This restaurant aims to help people understand the underlying issue of racial wealth disparity.
You can say that food is a common language among us people. That this great equalizer can get individuals to sit down and enjoy a meal, opening a possibility of conversation. Interestingly, a restaurant from New Orleans, Louisiana is trying to incorporate the significance of food in their rates in hopes to raise awareness on racial wealth disparity.
The pop-up restaurant called Saartj does this by simply asking white customers to pay $18 more compared to people of color. This rate is applicable for the same meal eaten by customers in the diner.
Nigerian-born Tunde Wey’s restaurant offers customers a Nigerian vegetarian menu. It includes the likes of fermented cassava dumpling and fried plantains, with the latter being the restaurant’s bestseller. Wey’s project, albeit experimental, aims to bring attention to the disparity involving white and black in America, most especially in New Orleans.
A few years ago the median household income for African-American households in NOLA metropolitan area was reportedly around 54 percent, something that is lower than in white households. The restaurant’s official website explains:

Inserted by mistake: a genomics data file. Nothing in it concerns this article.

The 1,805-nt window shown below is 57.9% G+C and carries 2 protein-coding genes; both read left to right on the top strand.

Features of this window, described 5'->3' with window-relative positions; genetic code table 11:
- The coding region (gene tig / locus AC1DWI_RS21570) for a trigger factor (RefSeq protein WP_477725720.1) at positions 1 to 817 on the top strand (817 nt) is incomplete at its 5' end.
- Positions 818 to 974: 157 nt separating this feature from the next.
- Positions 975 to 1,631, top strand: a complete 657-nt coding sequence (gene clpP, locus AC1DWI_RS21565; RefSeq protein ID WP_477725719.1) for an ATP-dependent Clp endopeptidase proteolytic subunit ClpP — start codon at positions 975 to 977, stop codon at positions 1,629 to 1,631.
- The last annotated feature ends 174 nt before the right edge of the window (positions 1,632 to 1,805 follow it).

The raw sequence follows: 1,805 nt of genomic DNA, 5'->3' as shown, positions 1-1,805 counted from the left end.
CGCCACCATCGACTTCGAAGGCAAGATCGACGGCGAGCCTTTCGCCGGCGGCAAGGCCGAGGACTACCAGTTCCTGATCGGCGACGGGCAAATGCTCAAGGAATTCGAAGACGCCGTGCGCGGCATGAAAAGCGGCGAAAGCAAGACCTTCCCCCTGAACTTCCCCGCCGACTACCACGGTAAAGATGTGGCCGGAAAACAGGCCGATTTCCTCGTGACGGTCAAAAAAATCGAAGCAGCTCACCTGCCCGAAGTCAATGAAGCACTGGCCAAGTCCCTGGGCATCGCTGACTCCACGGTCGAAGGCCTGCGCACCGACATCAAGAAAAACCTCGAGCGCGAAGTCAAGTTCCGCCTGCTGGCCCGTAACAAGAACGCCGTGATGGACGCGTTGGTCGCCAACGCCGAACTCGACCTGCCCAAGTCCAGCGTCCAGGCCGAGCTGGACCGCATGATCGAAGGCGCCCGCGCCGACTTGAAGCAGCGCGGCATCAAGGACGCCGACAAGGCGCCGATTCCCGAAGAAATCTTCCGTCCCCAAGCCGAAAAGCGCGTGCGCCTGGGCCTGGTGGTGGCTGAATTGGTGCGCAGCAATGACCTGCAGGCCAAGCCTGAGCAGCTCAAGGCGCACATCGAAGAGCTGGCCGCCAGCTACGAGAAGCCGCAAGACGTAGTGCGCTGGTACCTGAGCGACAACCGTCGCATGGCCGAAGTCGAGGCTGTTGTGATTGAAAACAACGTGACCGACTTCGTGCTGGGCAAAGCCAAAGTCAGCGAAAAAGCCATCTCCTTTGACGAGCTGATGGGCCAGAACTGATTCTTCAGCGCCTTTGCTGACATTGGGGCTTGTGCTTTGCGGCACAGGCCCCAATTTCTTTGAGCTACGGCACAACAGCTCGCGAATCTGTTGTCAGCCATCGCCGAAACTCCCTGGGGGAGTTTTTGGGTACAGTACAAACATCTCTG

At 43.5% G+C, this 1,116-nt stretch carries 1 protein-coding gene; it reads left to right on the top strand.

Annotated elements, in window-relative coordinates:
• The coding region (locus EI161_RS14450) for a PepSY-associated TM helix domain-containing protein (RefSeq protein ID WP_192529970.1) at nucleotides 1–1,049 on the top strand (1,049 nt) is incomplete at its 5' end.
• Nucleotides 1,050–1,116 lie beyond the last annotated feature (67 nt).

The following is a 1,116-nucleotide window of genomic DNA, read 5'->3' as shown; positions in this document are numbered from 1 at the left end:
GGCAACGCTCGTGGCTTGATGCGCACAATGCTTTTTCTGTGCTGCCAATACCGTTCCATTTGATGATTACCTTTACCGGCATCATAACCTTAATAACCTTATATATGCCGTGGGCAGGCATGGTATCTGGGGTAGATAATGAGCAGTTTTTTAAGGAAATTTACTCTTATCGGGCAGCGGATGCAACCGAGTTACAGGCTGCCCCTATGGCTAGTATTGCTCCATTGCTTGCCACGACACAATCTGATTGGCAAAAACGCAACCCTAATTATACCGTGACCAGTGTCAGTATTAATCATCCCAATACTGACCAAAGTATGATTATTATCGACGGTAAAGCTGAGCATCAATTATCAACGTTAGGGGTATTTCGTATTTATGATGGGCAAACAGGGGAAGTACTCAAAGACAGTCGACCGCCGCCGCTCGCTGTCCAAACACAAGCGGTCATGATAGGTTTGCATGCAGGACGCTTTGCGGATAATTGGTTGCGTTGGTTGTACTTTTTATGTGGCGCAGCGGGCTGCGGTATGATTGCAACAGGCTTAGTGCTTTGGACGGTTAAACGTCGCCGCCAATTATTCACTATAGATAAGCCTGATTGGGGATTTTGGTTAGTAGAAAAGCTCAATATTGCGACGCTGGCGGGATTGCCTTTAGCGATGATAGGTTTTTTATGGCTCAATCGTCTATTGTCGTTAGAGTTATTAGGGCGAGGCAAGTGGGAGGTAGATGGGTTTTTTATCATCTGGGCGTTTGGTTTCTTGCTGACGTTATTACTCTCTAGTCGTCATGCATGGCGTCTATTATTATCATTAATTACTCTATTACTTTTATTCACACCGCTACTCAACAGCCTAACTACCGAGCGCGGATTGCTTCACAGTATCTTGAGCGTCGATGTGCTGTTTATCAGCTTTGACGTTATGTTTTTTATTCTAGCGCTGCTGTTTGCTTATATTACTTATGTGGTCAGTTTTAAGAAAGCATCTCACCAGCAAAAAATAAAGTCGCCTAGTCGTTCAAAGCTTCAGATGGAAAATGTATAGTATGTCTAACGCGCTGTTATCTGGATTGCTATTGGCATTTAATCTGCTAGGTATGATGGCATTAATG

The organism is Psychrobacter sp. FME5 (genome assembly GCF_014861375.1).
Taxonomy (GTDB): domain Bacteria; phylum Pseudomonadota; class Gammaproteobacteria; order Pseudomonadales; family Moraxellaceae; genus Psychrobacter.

Each day we offered a single lunch plate with two pricing options; a standard price of $12 and a suggested price of $30.
The standard price was available to all customers, while the suggested price was offered to white customers. The pricing differential represents the wage disparity between black and white households in New Orleans.
Interestingly, the profit earned from the project will be evenly distributed to customers of color, offering the cash directly to them. It is worth noting that Wey, according to him, did not intend to promote the restaurant just to acquire a natural response from customers. Rather, he will be presenting the data accumulated at a NOLA town hall meeting.
So far, Saartj’s social experiment has returned with good results, as 78 percent of the white guests chose to pay the aforementioned price. Still, the study proves that white guilt is a huge factor.
He was quoted as saying:
Refusing to pay more comes off as anti-social and people don’t want to be judged for that. People look on the other side of the till and see me standing there and they’re thinking that I’m judging them.
Wey also revealed that if white customers could not pay a higher amount, they would give him a list of caveats why they simply could not. As of this writing, there were only six individuals of color who signed up to get their share of the money. There were also black people who were willing to pay $30 more, while some insisted that they did not really need the money.
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